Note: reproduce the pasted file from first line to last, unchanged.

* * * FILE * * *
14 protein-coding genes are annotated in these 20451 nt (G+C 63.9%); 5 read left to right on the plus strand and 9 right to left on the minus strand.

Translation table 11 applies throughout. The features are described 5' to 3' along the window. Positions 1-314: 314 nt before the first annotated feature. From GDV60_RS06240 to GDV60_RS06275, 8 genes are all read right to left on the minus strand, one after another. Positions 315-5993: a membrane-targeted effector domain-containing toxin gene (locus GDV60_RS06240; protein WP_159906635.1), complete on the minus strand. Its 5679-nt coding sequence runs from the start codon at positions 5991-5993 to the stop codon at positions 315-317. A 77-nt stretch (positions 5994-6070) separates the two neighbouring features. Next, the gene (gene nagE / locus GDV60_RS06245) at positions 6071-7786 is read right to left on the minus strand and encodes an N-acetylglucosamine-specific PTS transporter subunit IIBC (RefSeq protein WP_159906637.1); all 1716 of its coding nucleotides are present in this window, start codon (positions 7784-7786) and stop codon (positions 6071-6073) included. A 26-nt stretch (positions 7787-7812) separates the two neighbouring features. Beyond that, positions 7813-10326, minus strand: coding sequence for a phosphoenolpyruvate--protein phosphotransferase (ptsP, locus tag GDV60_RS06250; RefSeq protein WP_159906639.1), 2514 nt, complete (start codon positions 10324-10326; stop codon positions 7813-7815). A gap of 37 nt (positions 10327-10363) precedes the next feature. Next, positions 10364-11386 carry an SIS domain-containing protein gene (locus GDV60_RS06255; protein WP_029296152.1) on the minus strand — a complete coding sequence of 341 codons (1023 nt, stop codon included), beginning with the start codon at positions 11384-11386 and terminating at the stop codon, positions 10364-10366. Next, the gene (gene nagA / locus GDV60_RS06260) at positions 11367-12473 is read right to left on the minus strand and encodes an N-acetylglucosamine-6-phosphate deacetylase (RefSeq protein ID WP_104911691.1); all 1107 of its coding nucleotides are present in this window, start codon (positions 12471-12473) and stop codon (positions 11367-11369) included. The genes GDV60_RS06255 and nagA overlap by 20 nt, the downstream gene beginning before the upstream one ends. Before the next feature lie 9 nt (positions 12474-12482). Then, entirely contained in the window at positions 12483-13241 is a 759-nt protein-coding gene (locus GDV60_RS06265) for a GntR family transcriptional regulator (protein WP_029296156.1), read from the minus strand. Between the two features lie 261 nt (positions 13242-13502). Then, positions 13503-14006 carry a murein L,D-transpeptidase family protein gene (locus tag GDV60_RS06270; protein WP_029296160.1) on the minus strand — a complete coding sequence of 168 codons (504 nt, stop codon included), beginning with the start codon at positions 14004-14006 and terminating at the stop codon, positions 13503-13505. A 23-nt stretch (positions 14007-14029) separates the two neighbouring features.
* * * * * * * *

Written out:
14 protein-coding genes are annotated in these 20451 nt (G+C 63.9%); 5 read left to right on the plus strand and 9 right to left on the minus strand.

Translation table 11 applies throughout. The features are described 5' to 3' along the window. Positions 1-314: 314 nt before the first annotated feature. From GDV60_RS06240 to GDV60_RS06275, 8 genes are all read right to left on the minus strand, one after another. Positions 315-5993: a membrane-targeted effector domain-containing toxin gene (locus GDV60_RS06240; protein WP_159906635.1), complete on the minus strand. Its 5679-nt coding sequence runs from the start codon at positions 5991-5993 to the stop codon at positions 315-317. A 77-nt stretch (positions 5994-6070) separates the two neighbouring features. Next, the gene (gene nagE / locus GDV60_RS06245) at positions 6071-7786 is read right to left on the minus strand and encodes an N-acetylglucosamine-specific PTS transporter subunit IIBC (RefSeq protein WP_159906637.1); all 1716 of its coding nucleotides are present in this window, start codon (positions 7784-7786) and stop codon (positions 6071-6073) included. A 26-nt stretch (positions 7787-7812) separates the two neighbouring features. Beyond that, positions 7813-10326, minus strand: coding sequence for a phosphoenolpyruvate--protein phosphotransferase (ptsP, locus tag GDV60_RS06250; RefSeq protein WP_159906639.1), 2514 nt, complete (start codon positions 10324-10326; stop codon positions 7813-7815). A gap of 37 nt (positions 10327-10363) precedes the next feature. Next, positions 10364-11386 carry an SIS domain-containing protein gene (locus GDV60_RS06255; protein WP_029296152.1) on the minus strand — a complete coding sequence of 341 codons (1023 nt, stop codon included), beginning with the start codon at positions 11384-11386 and terminating at the stop codon, positions 10364-10366. Next, the gene (gene nagA / locus GDV60_RS06260) at positions 11367-12473 is read right to left on the minus strand and encodes an N-acetylglucosamine-6-phosphate deacetylase (RefSeq protein ID WP_104911691.1); all 1107 of its coding nucleotides are present in this window, start codon (positions 12471-12473) and stop codon (positions 11367-11369) included. The genes GDV60_RS06255 and nagA overlap by 20 nt, the downstream gene beginning before the upstream one ends. Before the next feature lie 9 nt (positions 12474-12482). Then, entirely contained in the window at positions 12483-13241 is a 759-nt protein-coding gene (locus GDV60_RS06265) for a GntR family transcriptional regulator (protein WP_029296156.1), read from the minus strand. Between the two features lie 261 nt (positions 13242-13502). Then, positions 13503-14006 carry a murein L,D-transpeptidase family protein gene (locus tag GDV60_RS06270; protein WP_029296160.1) on the minus strand — a complete coding sequence of 168 codons (504 nt, stop codon included), beginning with the start codon at positions 14004-14006 and terminating at the stop codon, positions 13503-13505. A 23-nt stretch (positions 14007-14029) separates the two neighbouring features.